Francisco Rodriguez was supposed to provide some kind of answer in the ninth inning for the Brewers, who were struggling to achieve any late-game consistency with John Axford manning the final inning.
And despite inducing some heart palpitations around Milwaukee with his first two saves as closer, Rodriguez appeared to be on his way to providing some kind of reliability in a most unreliable year for the Brewers’ bullpen. But Monday’s effort, as Rodriguez blew a three-run, ninth-inning lead, collapsing on the mound for the Brewers’ fourth straight loss, left Milwaukee manager Ron Roenicke with a familiar sense of frustration.
“Frankie has always been a guy who made pitches when he needs to,” Roenicke said. “But I don’t know. I’m not used to seeing Frankie like this.”
As a coach on the Angels staff when Rodriguez set the single season saves record, Roenicke has expressed faith in Rodriguez on several occasions this season. He knows what Rodriguez is capable of, he said. But on Monday, Rodriguez showed the other side of that coin.
With a three run lead, Rodriguez started the ninth inning with a strikeout of pinch hitter Laynce Nix. But after starting with three straight balls to Phillies shortstop Jimmy Rollins, Rodriguez walked him, gave up a single on an 0-2 count, and then walked Chase Utley — after starting 3-0 again — to load the bases.
Even then though, it seemed Rodriguez could find a way out of the inning. After all, his two saves last week came with the tying run on third base. He had cut it close — very close — on plenty of occasions before.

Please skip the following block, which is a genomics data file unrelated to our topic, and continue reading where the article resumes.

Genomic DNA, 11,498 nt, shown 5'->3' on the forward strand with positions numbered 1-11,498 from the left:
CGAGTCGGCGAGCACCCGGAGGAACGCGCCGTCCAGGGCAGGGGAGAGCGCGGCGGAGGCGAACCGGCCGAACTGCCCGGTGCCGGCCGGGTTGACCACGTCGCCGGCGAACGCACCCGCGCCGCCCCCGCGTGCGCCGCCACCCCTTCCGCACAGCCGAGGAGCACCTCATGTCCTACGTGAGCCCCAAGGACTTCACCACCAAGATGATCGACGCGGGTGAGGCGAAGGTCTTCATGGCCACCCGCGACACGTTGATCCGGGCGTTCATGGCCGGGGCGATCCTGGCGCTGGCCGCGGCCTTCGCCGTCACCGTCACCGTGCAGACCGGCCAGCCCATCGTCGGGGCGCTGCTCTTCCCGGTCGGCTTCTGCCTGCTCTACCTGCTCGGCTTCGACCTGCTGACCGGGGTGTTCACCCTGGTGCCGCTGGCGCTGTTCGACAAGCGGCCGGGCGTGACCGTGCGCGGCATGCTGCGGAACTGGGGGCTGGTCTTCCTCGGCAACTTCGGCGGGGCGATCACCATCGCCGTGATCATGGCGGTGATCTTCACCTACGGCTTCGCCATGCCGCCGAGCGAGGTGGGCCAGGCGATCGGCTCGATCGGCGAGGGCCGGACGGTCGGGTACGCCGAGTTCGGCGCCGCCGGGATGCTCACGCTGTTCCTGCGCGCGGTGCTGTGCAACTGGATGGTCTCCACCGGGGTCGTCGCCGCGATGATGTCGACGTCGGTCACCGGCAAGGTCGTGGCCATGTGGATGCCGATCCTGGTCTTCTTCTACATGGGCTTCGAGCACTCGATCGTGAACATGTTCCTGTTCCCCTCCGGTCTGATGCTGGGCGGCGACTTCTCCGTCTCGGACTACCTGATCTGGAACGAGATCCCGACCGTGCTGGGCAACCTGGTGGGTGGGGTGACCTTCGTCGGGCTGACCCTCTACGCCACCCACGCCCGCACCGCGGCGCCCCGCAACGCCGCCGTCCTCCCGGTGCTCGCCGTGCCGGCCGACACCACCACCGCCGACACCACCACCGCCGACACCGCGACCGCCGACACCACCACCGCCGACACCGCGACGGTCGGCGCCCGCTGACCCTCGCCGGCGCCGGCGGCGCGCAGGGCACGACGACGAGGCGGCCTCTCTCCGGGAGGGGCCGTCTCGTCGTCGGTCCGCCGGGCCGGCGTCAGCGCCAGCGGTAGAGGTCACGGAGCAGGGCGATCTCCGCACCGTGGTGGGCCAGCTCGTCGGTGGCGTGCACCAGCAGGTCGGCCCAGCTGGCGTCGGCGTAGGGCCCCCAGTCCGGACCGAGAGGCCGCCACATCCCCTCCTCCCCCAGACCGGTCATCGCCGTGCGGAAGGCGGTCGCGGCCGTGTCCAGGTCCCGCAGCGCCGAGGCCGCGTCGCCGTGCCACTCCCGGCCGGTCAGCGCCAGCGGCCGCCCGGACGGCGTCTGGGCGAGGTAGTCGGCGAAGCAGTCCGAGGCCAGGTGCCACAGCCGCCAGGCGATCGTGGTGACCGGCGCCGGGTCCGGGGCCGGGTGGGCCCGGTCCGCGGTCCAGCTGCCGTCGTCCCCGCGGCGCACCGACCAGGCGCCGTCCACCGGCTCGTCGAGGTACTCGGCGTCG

But this time, there was no getting out of the trouble that he got himself into. Rodriguez allowed an 0-2 single up the middle to Ryan Howard, having dealt him a down-the-middle fastball in a count that certainly didn’t call for an easily hit strike. Two runs scored with Carlos Ruiz, one of Philadelphia’s most consistent hitters at the plate. Then, almost fittingly, Ruiz hit the ball over the head of shortstop Cesar Izturis, scoring the tying run and completing the Brewers 17th blown save of the season—a mark good enough for second-most in the National League.
Already falling apart, Rodriguez allowed another walk to Hunter Pence, giving him three walks in just the ninth inning and 10 baserunners in his last two outings. All it would take was a Ty Wigginton sacrifice fly to give the Phillies a 7-6 win and the Brewers one of their most brutal losses of the season.
“I so sorry guys,” Rodriguez tweeted after the game. “I do want to apologize for the performance the I did today from the bottom of my heart I will get better bcuz you guys deserve better then that am sorry.”
Roenicke explained afterwards that Rodriguez’s influx of work last week, followed by no work against the Reds, may have contributed to his serious lack of command on Monday.
“The problem is with Frankie is that we went four in a row with him, five out of six,” Roenicke said. “You go real hard with him and all of a sudden he’s off for four days. It’s not the ideal way to pitch and keep your command. But we can’t put him in there after we pitched him so hard, you can’t just get him out there two days later to get work. It creates problems when we’re not consistent with what we do in ballgames.”
Consistency, or a lack thereof, has been the Brewers most obvious problem all season. And now, it appears, that even with a change at the closer spot, consistency may continue to be a problem in the bullpen, as the Brewers fall further and further out of contention in the season’s second half.